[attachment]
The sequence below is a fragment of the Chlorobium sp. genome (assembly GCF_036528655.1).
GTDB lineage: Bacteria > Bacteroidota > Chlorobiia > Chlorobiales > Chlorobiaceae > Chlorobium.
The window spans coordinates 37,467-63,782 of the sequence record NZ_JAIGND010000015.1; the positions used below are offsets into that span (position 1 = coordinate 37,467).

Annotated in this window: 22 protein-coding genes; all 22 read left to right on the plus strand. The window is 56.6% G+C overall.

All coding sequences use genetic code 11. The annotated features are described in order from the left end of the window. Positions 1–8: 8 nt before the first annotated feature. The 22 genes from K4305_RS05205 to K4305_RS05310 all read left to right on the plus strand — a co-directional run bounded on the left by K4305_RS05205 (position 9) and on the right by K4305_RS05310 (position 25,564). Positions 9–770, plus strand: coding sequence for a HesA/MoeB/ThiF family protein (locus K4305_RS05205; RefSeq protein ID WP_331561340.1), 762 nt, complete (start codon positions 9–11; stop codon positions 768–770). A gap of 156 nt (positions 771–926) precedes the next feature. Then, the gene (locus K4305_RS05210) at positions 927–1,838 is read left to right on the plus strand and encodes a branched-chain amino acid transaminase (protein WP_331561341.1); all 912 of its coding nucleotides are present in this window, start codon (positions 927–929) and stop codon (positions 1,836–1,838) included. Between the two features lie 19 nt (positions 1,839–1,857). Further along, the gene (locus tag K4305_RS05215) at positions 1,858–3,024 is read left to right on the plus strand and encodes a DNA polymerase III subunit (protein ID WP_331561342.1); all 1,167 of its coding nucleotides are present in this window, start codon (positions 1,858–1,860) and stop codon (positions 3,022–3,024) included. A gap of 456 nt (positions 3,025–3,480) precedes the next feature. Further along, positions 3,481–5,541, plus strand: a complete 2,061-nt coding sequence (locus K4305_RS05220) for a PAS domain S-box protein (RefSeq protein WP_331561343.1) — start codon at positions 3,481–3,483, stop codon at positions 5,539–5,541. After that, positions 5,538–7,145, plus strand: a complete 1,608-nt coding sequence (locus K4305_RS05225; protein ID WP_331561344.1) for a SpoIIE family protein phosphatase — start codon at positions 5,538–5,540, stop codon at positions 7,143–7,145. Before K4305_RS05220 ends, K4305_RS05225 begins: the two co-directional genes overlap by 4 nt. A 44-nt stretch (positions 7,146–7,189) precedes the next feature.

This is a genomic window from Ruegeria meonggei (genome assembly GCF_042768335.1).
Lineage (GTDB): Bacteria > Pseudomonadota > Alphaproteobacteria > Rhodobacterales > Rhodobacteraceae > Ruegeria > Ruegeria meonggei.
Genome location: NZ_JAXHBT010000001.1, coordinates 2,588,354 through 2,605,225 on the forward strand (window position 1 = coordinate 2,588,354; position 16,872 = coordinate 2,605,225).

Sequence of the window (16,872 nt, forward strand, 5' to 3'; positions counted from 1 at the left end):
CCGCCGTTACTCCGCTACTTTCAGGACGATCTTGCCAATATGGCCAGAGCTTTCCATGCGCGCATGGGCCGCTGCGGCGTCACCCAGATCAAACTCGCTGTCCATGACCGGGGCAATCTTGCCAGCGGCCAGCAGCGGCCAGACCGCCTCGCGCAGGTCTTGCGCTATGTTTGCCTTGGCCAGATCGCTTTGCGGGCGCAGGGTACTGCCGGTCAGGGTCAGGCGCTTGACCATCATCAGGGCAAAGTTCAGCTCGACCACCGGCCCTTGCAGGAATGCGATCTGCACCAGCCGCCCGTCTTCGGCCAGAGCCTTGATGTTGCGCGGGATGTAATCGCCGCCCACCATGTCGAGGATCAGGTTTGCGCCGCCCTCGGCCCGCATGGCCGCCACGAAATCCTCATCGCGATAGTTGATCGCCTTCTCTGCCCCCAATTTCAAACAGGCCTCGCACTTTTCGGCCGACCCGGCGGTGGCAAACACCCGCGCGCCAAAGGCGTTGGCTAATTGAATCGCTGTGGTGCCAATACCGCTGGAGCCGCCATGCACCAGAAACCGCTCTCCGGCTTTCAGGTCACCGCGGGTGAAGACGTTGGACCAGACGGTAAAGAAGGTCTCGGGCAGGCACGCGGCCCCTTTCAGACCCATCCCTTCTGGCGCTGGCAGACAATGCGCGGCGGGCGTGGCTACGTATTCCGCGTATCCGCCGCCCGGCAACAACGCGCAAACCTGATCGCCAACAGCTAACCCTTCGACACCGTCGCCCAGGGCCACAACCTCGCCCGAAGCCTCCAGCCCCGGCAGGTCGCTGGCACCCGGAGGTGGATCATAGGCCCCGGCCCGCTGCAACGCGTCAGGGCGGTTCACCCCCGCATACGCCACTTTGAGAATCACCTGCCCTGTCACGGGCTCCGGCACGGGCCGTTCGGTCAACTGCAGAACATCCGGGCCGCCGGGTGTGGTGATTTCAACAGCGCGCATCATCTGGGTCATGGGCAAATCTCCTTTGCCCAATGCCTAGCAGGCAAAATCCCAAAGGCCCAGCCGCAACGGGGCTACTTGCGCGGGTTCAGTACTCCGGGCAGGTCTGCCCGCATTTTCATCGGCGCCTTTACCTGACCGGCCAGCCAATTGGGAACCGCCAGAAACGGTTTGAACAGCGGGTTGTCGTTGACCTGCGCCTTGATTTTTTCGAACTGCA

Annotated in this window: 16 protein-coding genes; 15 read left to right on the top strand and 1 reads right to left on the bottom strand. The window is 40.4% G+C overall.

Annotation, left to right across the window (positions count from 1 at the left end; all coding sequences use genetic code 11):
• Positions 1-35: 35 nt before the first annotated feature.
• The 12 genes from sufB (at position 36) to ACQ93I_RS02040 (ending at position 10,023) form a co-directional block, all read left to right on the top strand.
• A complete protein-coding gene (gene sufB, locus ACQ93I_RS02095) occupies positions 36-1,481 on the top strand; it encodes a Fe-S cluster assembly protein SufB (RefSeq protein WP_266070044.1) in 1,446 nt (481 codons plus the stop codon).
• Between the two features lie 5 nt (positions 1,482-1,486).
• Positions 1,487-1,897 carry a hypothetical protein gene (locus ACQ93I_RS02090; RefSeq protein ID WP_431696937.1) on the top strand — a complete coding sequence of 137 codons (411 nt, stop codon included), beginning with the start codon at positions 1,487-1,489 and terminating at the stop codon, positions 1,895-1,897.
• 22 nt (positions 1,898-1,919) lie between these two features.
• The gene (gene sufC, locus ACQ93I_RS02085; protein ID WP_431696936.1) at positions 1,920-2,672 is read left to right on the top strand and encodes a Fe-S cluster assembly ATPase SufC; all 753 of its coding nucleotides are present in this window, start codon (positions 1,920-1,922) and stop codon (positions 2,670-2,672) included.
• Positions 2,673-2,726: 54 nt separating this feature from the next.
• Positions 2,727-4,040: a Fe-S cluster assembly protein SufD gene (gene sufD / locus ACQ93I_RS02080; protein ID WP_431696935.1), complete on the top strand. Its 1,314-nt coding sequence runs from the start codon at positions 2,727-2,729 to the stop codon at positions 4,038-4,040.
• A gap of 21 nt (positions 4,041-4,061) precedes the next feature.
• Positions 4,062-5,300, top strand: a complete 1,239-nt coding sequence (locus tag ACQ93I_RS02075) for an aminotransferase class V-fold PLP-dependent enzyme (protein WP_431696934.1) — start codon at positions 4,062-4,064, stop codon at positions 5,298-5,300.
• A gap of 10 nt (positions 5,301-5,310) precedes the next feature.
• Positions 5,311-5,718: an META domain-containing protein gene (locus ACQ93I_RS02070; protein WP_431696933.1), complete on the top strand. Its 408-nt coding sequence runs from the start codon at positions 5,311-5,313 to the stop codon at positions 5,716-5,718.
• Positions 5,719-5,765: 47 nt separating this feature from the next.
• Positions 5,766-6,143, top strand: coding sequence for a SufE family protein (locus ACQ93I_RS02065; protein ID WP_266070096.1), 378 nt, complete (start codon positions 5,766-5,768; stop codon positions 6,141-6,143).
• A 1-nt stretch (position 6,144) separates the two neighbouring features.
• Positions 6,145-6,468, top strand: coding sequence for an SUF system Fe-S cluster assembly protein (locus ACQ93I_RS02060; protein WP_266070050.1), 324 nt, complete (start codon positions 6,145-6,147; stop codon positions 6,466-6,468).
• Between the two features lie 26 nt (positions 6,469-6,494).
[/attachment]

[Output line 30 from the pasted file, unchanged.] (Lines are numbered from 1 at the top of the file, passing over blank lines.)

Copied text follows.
• Between the two features lie 26 nt (positions 6,469-6,494).